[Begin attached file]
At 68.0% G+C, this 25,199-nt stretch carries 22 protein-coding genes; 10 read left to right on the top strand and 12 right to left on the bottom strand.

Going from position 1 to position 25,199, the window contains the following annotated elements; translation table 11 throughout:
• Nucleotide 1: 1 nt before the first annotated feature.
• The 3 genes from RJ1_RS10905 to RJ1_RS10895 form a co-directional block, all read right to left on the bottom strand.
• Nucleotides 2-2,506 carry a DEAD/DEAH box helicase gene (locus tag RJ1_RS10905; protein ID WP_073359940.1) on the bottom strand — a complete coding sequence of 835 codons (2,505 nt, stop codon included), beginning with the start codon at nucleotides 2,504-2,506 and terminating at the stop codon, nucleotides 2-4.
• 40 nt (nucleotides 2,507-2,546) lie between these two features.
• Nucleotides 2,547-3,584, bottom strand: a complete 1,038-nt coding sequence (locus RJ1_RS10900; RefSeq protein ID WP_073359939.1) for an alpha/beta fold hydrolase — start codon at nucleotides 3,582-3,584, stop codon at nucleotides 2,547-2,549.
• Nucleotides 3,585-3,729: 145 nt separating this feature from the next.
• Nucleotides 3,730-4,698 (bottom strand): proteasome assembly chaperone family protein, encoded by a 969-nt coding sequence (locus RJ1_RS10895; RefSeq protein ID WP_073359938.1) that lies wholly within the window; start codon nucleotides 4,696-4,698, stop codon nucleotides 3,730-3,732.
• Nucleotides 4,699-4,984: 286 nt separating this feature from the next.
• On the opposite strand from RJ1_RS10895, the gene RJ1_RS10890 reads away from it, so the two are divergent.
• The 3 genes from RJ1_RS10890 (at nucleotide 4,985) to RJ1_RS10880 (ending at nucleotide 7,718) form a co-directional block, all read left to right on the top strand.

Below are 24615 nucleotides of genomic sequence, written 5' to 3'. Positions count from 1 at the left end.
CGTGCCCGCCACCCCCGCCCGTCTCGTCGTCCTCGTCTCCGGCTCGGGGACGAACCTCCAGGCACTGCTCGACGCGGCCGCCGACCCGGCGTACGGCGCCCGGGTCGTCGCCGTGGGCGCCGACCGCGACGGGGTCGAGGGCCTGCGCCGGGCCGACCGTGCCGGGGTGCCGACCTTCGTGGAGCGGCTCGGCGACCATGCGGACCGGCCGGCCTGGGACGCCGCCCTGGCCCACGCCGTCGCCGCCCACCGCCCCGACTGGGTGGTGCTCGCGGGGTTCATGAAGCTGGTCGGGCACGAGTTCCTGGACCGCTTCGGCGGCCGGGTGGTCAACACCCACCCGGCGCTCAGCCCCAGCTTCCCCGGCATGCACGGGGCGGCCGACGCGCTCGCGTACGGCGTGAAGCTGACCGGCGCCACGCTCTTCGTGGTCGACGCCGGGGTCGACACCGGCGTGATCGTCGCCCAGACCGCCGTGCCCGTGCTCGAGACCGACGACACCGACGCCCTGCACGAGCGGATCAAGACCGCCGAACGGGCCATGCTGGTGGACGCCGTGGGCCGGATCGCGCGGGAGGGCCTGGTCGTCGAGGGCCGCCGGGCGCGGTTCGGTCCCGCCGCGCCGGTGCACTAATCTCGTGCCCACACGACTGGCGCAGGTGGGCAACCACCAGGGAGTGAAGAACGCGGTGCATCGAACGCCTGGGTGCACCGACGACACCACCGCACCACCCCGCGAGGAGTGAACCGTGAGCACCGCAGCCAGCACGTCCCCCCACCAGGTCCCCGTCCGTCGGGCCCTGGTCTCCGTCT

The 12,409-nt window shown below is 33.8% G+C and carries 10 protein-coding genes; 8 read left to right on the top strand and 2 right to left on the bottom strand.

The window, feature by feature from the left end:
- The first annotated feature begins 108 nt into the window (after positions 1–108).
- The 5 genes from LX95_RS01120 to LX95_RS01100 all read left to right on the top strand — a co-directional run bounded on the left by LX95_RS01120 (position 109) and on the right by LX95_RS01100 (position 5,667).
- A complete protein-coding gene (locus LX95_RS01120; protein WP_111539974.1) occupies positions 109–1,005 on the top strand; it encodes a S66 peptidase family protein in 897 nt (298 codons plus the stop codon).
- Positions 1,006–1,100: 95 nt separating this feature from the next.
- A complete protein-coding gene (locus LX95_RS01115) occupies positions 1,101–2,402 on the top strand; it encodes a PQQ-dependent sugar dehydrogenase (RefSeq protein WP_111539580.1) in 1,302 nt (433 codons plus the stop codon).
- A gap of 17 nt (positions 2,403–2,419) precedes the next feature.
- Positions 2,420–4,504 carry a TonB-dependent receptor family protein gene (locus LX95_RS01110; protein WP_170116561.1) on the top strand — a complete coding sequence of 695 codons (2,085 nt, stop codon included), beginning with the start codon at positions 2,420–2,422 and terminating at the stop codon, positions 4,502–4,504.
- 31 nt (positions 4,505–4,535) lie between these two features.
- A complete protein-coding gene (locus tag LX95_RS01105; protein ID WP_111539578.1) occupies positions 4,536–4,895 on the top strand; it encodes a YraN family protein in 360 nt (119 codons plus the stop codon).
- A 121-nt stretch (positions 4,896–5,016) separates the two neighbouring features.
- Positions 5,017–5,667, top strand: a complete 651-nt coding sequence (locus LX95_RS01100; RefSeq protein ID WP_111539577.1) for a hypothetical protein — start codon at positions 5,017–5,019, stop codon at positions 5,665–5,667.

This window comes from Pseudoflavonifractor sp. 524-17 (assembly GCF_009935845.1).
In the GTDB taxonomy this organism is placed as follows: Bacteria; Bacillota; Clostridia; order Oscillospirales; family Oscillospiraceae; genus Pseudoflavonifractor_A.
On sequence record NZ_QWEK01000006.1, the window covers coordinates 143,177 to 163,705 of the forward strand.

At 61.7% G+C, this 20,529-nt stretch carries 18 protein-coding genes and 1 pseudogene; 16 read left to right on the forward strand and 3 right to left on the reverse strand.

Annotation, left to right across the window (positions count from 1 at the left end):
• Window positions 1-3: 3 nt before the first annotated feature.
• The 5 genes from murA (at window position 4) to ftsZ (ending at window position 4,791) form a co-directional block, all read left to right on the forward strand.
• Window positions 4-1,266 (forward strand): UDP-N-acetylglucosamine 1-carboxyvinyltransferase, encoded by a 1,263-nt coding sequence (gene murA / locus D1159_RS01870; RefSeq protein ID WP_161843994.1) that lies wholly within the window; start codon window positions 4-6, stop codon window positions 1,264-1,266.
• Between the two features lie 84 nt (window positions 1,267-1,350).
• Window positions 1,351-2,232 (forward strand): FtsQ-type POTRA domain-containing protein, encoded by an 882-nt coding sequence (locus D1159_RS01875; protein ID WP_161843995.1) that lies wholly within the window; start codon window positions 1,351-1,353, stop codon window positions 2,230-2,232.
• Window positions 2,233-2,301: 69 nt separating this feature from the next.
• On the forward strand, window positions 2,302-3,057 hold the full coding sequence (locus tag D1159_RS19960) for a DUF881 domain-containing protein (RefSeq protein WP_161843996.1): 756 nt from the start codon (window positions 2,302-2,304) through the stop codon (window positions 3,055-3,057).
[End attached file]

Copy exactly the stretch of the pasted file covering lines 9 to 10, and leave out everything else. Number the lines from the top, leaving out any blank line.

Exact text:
• Nucleotides 3,730-4,698 (bottom strand): proteasome assembly chaperone family protein, encoded by a 969-nt coding sequence (locus RJ1_RS10895; RefSeq protein ID WP_073359938.1) that lies wholly within the window; start codon nucleotides 4,696-4,698, stop codon nucleotides 3,730-3,732.
• Nucleotides 4,699-4,984: 286 nt separating this feature from the next.